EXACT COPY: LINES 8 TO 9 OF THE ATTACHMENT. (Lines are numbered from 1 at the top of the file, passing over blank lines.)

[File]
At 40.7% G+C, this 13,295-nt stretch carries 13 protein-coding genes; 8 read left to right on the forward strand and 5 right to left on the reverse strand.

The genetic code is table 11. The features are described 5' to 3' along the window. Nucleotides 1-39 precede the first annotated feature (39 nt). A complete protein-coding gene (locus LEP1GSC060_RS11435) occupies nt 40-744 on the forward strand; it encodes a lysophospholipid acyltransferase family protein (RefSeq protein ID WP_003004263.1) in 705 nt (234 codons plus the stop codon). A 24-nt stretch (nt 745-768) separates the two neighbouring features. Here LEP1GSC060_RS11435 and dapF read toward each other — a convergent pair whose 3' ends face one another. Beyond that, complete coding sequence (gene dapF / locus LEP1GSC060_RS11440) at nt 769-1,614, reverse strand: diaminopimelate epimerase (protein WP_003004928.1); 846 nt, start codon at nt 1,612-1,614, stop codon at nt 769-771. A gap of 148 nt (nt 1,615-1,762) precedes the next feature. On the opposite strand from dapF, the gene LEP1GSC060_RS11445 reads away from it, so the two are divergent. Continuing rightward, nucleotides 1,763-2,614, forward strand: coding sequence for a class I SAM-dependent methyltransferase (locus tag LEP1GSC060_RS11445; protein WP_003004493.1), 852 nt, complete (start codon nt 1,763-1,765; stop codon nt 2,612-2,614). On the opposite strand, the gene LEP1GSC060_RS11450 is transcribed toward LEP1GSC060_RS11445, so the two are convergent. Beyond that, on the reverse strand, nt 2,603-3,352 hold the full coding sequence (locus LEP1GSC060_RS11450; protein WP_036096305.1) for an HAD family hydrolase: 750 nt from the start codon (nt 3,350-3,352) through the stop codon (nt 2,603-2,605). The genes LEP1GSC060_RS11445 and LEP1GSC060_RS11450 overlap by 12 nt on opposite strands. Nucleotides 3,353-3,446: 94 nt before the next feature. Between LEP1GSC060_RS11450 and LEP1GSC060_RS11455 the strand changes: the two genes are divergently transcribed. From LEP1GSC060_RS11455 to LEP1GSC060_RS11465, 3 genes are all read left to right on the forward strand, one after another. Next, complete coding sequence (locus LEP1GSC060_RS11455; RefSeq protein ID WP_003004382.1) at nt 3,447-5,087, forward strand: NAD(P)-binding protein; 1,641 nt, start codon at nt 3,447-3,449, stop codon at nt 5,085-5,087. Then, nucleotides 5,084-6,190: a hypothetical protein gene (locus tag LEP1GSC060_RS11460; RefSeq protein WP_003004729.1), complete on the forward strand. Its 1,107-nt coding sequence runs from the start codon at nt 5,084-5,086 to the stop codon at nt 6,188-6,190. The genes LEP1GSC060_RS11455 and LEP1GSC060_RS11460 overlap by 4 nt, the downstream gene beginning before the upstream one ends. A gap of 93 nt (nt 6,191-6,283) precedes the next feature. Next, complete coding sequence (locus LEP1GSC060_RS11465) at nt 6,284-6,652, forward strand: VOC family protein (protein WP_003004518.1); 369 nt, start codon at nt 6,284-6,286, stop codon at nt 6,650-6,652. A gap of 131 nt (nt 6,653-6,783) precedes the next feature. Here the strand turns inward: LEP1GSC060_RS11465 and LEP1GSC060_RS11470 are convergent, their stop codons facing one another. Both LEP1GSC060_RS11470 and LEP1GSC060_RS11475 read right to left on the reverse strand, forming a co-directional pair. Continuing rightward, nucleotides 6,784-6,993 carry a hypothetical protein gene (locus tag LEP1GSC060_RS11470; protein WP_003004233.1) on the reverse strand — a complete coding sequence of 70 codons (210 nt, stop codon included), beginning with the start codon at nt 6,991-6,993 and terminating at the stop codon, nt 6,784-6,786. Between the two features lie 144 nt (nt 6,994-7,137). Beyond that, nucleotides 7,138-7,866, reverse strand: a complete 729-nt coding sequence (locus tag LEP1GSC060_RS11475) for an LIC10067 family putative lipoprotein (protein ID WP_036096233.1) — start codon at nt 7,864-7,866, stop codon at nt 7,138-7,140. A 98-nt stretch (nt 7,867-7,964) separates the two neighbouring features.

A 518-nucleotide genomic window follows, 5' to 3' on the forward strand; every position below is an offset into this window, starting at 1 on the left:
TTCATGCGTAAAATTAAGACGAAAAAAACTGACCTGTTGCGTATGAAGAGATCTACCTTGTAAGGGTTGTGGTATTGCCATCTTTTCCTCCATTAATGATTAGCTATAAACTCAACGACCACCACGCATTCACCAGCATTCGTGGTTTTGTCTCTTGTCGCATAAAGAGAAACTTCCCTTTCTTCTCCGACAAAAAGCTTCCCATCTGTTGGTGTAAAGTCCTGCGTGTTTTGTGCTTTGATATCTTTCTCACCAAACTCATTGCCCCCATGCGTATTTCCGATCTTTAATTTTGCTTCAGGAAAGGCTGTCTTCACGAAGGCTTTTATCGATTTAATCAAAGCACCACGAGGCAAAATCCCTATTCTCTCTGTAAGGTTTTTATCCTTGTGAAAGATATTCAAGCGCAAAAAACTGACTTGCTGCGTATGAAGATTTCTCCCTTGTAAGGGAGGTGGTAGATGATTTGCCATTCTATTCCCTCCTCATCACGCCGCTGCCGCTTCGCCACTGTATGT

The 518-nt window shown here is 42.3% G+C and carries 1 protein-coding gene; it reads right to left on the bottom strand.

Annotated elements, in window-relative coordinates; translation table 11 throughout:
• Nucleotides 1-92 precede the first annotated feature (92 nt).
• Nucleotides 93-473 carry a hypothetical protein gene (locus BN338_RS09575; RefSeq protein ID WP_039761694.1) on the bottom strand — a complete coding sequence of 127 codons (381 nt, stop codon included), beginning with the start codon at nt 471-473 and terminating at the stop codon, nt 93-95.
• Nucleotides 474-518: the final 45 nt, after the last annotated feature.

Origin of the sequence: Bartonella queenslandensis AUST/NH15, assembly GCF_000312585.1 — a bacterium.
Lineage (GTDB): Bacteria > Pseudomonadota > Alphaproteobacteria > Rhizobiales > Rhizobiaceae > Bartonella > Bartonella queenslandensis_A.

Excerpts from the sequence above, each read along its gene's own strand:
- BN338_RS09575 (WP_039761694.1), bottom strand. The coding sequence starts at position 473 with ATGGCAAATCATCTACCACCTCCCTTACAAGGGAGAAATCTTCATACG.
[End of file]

• Nucleotides 93-473 carry a hypothetical protein gene (locus BN338_RS09575; RefSeq protein ID WP_039761694.1) on the bottom strand — a complete coding sequence of 127 codons (381 nt, stop codon included), beginning with the start codon at nt 471-473 and terminating at the stop codon, nt 93-95.
• Nucleotides 474-518: the final 45 nt, after the last annotated feature.